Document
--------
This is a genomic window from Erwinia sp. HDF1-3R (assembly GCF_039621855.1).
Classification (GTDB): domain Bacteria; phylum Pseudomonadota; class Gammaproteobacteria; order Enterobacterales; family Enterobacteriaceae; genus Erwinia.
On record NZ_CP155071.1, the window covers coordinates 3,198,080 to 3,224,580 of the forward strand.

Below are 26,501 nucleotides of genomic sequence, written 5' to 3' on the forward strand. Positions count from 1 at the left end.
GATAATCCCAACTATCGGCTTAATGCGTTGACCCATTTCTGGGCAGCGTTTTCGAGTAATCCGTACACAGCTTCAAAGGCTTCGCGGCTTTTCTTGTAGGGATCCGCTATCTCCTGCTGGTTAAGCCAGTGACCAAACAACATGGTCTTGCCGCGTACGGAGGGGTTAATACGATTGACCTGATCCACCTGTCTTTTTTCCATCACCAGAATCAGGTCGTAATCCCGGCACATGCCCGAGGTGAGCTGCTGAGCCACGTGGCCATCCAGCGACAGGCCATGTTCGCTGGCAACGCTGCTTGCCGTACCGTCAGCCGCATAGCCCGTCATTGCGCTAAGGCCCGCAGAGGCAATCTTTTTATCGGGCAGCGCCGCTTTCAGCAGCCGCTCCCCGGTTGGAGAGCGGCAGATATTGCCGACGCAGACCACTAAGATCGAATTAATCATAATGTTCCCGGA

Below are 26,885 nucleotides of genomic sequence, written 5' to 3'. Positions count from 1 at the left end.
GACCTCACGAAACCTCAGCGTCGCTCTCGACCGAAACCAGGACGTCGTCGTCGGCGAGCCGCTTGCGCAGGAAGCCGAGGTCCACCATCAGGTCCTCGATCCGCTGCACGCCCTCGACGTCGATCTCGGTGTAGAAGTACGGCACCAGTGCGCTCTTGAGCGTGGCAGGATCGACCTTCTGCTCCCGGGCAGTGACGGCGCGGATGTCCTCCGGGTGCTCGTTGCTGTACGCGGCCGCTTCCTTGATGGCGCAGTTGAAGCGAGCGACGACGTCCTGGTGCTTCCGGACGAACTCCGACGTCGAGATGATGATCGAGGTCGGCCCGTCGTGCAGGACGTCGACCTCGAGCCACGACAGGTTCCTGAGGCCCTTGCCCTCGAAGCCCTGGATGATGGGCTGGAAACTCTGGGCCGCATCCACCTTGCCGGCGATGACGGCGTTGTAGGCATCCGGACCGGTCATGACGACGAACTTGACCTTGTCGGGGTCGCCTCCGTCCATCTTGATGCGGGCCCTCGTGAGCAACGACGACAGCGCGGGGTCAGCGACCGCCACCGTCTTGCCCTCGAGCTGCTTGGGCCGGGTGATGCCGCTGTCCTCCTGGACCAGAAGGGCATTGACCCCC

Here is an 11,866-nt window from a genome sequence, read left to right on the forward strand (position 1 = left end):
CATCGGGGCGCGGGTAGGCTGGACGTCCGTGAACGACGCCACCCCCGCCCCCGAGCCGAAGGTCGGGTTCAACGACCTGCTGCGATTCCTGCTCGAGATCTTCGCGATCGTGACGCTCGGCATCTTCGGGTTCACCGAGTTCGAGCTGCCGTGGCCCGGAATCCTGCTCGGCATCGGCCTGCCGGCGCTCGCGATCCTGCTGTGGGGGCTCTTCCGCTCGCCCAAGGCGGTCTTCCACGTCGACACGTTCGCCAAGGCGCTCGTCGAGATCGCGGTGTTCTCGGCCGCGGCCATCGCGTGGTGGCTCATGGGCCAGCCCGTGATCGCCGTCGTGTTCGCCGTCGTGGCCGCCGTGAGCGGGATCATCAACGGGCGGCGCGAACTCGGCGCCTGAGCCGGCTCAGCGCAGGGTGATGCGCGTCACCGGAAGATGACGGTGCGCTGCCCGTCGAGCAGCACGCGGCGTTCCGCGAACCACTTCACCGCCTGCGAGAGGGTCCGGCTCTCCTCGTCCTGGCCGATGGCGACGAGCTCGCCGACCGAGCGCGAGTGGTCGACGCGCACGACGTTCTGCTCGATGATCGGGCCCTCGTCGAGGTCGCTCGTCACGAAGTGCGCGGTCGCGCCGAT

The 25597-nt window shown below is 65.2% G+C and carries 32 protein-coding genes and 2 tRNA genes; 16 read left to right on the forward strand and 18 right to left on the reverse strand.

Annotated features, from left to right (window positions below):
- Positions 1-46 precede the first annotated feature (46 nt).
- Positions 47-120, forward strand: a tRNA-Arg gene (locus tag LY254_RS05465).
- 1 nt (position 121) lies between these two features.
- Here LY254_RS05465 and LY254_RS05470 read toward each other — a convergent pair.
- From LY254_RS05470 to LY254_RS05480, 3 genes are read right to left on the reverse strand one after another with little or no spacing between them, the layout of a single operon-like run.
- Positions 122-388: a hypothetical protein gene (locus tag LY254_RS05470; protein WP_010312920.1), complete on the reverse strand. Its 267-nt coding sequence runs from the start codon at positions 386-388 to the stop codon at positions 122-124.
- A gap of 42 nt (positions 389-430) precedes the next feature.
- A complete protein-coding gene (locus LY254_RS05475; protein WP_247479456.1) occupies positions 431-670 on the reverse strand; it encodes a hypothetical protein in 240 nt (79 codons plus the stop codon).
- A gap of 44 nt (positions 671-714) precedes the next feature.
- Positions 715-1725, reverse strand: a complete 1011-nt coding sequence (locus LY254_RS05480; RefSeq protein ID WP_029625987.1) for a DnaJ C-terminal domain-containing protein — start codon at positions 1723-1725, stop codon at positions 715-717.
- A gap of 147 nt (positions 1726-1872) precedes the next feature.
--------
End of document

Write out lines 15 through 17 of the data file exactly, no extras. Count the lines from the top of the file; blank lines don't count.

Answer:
- Here LY254_RS05465 and LY254_RS05470 read toward each other — a convergent pair.
- From LY254_RS05470 to LY254_RS05480, 3 genes are read right to left on the reverse strand one after another with little or no spacing between them, the layout of a single operon-like run.
- Positions 122-388: a hypothetical protein gene (locus tag LY254_RS05470; protein WP_010312920.1), complete on the reverse strand. Its 267-nt coding sequence runs from the start codon at positions 386-388 to the stop codon at positions 122-124.